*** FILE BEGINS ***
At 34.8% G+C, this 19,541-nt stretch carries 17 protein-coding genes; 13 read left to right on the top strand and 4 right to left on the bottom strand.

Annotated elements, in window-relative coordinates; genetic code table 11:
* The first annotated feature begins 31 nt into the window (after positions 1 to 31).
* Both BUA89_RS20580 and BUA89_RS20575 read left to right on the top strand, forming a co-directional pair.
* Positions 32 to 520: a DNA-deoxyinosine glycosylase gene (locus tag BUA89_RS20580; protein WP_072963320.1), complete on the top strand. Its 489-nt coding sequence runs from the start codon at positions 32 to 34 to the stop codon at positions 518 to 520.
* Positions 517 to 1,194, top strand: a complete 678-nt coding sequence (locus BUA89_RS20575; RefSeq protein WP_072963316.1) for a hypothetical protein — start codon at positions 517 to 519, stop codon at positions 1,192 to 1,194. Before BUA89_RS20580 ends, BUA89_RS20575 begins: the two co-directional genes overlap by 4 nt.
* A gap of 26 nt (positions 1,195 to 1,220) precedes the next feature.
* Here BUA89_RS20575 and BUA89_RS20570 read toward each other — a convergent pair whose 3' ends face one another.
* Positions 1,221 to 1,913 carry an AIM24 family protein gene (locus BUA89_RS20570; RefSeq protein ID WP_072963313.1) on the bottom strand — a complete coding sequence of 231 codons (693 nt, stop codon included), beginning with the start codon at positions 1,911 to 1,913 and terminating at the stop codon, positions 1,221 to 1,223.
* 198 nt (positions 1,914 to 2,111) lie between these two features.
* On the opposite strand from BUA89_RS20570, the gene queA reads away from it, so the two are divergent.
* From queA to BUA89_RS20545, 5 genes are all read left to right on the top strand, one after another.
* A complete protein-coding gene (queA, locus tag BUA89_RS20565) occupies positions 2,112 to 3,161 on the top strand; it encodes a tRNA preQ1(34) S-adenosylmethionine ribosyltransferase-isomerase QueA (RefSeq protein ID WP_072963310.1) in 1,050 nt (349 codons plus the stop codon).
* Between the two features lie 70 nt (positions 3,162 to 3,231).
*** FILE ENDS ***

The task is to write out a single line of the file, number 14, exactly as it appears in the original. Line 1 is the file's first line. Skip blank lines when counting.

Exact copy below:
* Between the two features lie 70 nt (positions 3,162 to 3,231).